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No more coffee from the 'mayor'

February 09, 2004

Alicia Robinson

When John Hildebrand walks down the street, most people wouldn't

recognize him as representative of the people.

He hasn't run for office, but friends considered him the "mayor of

the Quonset huts" on West 17th Street, where he ran a welding shop

for 24 years. He closed it Jan. 30.

Hildebrand operated a fabrication and repair welding shop, doing

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work for adhesive maker J.D. Lincoln Inc. and community members who

needed things repaired. He closed his shop and retired because of

health concerns.

"It's taken the heart out of this place for awhile," said Nancy

Stern, who runs a nearby art and gift shop. "You're always used to

seeing him over there telling jokes, making up stories."

Stern and other business owners in the Quonset huts, many of whom

are craftspeople or artists, have formed a friendly, eclectic

community, and Hildebrand was a big part of that.

"It's quite a little family around here," Stern said.

Originally from Pennsylvania, Hildebrand came west to attend

college at Cal State Fullerton. He had planned to teach history but

had a change of heart before he entered the job market, he said.

"I had a job offer, and I didn't like the way the [education]

system was going, so I turned around and went back to Orange Coast

College and studied welding," he said.

After getting his start at a welding shop that has since closed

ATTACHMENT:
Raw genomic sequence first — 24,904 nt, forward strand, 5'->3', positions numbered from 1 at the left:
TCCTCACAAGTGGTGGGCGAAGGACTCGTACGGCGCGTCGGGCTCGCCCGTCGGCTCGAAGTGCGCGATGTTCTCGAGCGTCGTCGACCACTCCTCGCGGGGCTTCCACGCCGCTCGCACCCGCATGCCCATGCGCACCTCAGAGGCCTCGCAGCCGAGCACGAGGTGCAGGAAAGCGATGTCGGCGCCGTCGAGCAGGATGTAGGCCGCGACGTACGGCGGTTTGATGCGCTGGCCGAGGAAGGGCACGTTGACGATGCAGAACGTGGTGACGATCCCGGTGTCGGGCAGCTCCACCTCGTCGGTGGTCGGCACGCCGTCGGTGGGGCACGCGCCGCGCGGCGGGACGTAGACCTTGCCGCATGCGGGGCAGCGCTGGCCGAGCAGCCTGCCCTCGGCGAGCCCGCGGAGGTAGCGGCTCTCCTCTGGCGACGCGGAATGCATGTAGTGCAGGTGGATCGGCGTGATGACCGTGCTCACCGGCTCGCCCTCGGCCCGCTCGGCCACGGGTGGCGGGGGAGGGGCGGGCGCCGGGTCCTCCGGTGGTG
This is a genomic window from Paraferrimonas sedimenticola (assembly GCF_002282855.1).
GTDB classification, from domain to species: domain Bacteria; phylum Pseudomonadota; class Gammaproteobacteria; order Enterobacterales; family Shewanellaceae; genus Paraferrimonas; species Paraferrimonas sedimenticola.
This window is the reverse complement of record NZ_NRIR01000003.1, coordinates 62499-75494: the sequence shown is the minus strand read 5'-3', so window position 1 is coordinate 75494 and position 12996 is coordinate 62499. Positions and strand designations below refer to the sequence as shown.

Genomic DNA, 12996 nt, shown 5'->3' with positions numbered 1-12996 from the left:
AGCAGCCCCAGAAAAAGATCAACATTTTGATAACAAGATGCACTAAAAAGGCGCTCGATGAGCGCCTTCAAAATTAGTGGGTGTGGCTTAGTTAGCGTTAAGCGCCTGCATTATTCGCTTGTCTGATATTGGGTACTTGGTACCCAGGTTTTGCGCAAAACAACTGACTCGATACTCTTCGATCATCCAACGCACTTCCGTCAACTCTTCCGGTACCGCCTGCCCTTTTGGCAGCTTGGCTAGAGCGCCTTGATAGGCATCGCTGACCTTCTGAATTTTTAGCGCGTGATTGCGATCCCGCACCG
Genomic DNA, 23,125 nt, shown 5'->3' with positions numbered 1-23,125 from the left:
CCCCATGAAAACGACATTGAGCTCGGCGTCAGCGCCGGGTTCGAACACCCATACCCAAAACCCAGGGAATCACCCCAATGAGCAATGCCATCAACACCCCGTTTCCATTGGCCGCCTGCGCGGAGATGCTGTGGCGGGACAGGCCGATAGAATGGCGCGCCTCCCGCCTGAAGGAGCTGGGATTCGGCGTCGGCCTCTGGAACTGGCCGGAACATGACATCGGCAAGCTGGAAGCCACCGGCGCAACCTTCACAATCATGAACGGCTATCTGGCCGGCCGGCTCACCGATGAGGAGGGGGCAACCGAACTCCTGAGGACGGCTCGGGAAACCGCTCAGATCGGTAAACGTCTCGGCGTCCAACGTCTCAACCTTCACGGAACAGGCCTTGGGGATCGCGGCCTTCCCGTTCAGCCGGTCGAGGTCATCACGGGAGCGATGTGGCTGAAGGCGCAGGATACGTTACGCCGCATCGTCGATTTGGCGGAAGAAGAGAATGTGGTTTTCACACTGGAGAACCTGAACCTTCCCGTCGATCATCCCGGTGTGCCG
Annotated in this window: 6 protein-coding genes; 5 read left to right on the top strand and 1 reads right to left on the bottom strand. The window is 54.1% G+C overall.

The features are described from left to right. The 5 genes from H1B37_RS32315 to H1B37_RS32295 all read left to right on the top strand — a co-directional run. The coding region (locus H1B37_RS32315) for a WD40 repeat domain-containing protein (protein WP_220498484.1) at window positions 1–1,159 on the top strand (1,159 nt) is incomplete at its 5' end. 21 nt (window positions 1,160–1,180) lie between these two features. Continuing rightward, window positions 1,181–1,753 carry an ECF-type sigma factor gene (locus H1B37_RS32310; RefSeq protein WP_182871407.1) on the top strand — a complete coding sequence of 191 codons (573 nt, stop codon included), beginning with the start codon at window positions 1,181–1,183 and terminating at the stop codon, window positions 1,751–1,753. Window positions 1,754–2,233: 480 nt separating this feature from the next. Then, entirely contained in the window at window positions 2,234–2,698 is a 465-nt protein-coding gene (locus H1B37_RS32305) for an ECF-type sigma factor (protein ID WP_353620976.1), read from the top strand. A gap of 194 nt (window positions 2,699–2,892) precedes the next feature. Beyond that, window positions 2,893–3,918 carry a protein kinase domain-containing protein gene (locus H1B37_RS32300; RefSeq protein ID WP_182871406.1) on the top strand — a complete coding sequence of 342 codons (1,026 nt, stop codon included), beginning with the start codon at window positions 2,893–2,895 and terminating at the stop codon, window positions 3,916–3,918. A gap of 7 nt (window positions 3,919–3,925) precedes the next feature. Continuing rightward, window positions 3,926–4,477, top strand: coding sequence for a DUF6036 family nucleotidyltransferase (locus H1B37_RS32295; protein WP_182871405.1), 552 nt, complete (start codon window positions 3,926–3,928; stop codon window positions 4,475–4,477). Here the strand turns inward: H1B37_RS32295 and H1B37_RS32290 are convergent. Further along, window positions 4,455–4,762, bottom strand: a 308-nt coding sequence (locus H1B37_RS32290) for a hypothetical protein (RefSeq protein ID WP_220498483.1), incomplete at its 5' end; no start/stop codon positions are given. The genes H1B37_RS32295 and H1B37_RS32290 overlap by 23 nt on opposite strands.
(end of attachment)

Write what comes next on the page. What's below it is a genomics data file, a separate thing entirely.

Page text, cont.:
down, Hildebrand opened his own shop at the Quonset huts.

"I never advertised all those years," he said. "It was all word of

mouth."

As he befriended other business owners, Hildebrand's shop became

the social hub at the huts -- perhaps because of the coffee he made.

"I served the best coffee in town," he said.

Elaine Turney, who runs a home furnishings store in the Quonset

huts, said she'd grown used to Hildebrand and other business owners

having their daily coffee and talking.

The diversity and camaraderie of the community there reminded her

of the early days of SoHo in New York, she said.

"He's been a wonderful neighbor," said Doug Stotts, a painter who

works in the hut across from Hildebrand's old shop.

"Everyone keeps saying [it's the] end of an era," Stotts said.

Hildebrand said he won't lose touch with his friends at the

Quonset huts.

"I'll be down there at least once a week," he said. "I know it.

They've been a real good gang, and I'm glad to have had the

experience of knowing them."

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